Accomplishment & Aspirations
September 19, 2016 was the official anniversary of UMBC’s founding in 1966, and the university held a ceremony including students, faculty, staff, and alumni that celebrated a number of qualities that had helped it grow over five decades into a major public research university: talented students, shared governance of the campus, and visionary leadership.Read More…

The Power of 50
In his Founders Day address, UMBC President Freeman A. Hrabowski, III, made the case for UMBC’s vitality and influence as a public research institution. But how do you quantify the university’s success and impact over its existence? Read More…

Sharing the Past, Building the Future
– By Richard Byrne ’86
In assembling its exhibit to celebrate the founding decades of UMBC, the team in UMBC’s Special Collections who put together “Sharing the Past, Building the Future: UMBC at 50” – chief curator Tom Beck, archivist Lindsey Loeper ’04, exhibition curator Emily Hauver ’05, and librarian Susan Graham ’98 – have given the university community a chance to glimpse essential objects and images that may have escaped easy notice.Read more…

House (of Grit) Party
Saturday, September 17, 2016 was a day to remember for any Retriever who made it to campus to join in the biggest celebration of black and gold pride ever. Over 3,300 alumni, students, faculty and staff from across the campus community came together to attend the event – which included a puppy parade, storytelling, hands-on demonstrations and lectures across disciplines, athletics events, and a dazzling display of fireworks to cap it off. We wanted to share that day – including some of the best stories from faculty and alumni – with our readers.Read More…

Deep Roots
— Laura Lefavor ’13
The Roots of Greatness Luncheon, held September 17, celebrated the founding generation of students, faculty, and staff. Among the highlights of the program was a portrait of founding chancellor Albin O. Kuhn, delivered by Wendy Salkind, professor emeritus of theatre, and a discussion of a new history of the university – Improbable Excellence: The Saga of UMBC – written by George La Noue, professor emeritus of public policy and political science. The discussion was moderated by John Jeffries, dean emeritus of the College of Arts, Humanities and Social Sciences, and included two alumni – David Bennett ’11 and Yasmin Karimian ’11 – who worked on the book. What follows are edited excerpts of the program. Read More…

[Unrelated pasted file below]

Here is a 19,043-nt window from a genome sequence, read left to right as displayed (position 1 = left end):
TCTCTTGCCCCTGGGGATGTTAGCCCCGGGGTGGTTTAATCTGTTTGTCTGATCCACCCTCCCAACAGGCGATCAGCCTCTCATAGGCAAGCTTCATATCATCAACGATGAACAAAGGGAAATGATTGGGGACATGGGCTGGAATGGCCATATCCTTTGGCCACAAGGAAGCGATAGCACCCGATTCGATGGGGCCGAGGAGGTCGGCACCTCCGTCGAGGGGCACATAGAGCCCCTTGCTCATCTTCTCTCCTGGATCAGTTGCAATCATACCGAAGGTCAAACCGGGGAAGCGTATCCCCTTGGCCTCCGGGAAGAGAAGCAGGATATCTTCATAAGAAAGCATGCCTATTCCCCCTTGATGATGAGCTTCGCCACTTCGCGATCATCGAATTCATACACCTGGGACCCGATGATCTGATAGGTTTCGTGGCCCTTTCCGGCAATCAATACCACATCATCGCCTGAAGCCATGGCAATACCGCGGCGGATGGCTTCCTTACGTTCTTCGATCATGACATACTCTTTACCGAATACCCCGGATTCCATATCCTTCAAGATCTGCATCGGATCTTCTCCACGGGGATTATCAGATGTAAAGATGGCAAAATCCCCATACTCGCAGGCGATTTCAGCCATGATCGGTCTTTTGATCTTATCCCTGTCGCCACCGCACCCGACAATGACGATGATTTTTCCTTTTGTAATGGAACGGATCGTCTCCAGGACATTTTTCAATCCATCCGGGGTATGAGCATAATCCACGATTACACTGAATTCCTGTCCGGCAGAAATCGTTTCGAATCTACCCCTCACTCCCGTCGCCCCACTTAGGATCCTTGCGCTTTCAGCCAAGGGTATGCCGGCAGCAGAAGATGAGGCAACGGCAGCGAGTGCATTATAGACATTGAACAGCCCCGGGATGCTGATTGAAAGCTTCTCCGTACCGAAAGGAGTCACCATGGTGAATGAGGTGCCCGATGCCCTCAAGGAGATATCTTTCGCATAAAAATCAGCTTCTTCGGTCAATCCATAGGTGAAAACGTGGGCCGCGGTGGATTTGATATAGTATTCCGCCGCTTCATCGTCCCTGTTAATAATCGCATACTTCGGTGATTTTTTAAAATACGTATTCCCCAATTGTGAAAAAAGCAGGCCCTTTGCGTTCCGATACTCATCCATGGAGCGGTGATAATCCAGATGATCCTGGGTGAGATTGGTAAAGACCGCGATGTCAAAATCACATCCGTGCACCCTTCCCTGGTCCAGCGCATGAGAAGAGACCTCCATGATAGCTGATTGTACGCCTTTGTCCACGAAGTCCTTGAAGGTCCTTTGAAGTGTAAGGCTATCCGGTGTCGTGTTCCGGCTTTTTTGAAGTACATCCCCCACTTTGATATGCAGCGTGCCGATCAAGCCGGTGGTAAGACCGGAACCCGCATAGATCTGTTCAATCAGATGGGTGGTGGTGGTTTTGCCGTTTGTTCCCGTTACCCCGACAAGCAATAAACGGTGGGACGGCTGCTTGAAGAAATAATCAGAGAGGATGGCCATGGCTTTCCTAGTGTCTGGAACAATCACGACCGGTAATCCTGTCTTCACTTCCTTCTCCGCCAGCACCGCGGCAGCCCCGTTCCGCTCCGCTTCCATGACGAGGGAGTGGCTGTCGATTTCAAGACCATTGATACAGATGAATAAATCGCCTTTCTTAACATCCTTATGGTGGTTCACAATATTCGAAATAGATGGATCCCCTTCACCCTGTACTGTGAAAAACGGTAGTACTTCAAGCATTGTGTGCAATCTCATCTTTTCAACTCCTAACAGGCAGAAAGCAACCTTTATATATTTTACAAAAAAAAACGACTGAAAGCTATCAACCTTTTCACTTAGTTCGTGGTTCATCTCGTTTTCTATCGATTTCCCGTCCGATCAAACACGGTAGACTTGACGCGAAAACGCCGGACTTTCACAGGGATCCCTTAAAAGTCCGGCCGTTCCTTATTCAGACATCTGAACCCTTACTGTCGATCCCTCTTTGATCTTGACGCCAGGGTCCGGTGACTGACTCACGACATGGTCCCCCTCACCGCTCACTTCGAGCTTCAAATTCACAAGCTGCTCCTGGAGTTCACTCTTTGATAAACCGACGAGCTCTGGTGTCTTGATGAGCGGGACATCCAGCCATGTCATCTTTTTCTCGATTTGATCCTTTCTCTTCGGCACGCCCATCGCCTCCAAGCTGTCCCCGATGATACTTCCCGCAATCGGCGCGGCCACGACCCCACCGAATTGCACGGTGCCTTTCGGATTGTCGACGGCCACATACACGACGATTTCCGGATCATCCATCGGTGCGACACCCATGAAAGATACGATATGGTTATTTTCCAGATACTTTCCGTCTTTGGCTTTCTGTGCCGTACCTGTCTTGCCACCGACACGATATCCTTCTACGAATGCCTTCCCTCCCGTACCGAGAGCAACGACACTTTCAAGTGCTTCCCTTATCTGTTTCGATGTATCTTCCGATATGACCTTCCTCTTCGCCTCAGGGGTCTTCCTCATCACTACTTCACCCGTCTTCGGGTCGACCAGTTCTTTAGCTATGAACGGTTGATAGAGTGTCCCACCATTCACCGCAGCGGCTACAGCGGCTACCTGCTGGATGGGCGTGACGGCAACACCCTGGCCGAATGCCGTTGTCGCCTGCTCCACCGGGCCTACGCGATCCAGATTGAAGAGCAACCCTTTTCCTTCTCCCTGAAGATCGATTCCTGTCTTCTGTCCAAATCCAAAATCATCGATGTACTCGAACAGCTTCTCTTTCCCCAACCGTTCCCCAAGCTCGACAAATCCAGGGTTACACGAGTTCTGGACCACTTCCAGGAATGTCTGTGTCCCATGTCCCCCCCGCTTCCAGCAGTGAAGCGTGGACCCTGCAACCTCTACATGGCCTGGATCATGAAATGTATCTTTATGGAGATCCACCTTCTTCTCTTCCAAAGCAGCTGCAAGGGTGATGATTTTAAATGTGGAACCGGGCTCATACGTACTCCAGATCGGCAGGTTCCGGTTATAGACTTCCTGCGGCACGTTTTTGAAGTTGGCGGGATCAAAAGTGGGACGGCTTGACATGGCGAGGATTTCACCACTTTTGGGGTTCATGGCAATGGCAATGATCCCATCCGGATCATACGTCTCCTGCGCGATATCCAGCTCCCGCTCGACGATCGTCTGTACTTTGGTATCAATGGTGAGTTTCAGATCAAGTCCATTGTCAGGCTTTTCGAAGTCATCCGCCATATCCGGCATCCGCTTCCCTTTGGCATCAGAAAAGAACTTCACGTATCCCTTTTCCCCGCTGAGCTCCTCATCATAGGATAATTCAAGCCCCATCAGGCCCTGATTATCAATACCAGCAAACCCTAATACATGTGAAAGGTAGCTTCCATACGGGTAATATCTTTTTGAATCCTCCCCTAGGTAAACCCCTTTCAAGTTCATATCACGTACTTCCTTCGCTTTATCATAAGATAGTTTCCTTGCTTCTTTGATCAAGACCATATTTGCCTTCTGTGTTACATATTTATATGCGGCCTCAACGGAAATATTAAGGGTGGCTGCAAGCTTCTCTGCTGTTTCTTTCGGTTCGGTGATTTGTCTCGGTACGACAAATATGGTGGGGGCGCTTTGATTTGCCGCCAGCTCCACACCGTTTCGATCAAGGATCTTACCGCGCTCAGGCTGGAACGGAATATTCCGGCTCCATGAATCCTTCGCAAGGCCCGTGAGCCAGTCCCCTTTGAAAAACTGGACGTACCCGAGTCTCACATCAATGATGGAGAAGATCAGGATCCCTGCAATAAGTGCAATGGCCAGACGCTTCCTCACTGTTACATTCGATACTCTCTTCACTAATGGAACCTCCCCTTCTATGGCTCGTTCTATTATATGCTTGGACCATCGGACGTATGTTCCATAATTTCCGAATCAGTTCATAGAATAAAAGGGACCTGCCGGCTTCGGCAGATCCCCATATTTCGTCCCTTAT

Fab (Four) Storytellers– Laura Lefavor ’13
The Stoop Storytelling Series – created by Laura Wexler and Jessica Henkin – has become a fixture in Baltimore arts community, encouraging “ordinary” people to tell the extraordinary stories of their lives. So it was a natural for the Stoop Stories team to organize “Retrieve Your Memories: Stoop Stories with the ab Four and Friends” to tell stories of UMBC’s first students and faculty, with a special guest appearance by UMBC President Freeman A, Hrabowski, III. Each speaker stepped into the spotlight for a few moments and brought the early days of the university to life for a packed audience in the Linehan Concert Hall.
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Pies, Nerds and Frampton
Alumni shed light on the less-known – and often amusing – corners of campus history. UMBC’s history has its quirky sides as well. Associate professor of history George Derek Musgrove ’97, history, tackled the task of examining them with gusto in a presentation entitled: An Unofficial, Totally Tongue in Cheek, Slightly Zany History of Campus Culture at UMBC.
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Windows on Today
We all remember certain highlights of our college days no matter how many years — or decades — we’ve put between ourselves and Commencement day. But what about the moments in between those highlights we hold so dear? Thanks to smartphone cameras and social media, current students are capturing it all — unfiltered — every single day for the world to see. Read More…




– BACK STORY:  UMBC’s 50th anniversary coincided with the release of Our UMBC: A Strategic Plan for Advancing Excellence. It is a road map for UMBC’s future in key areas including academic research and scholarship, student experience, innovative curriculum, and how the university connects with the world outside it. UMBC Magazine talked about Our UMBC with Provost Philip Rous, who led the effort, and with two alumni – former alumni board President Bennett Moe ’88, visual and performing arts, and UMBC’s coordinator for student organizations Romy Hübler ’15, Ph.D., language, literacy, and culture – involved in creating the plan.

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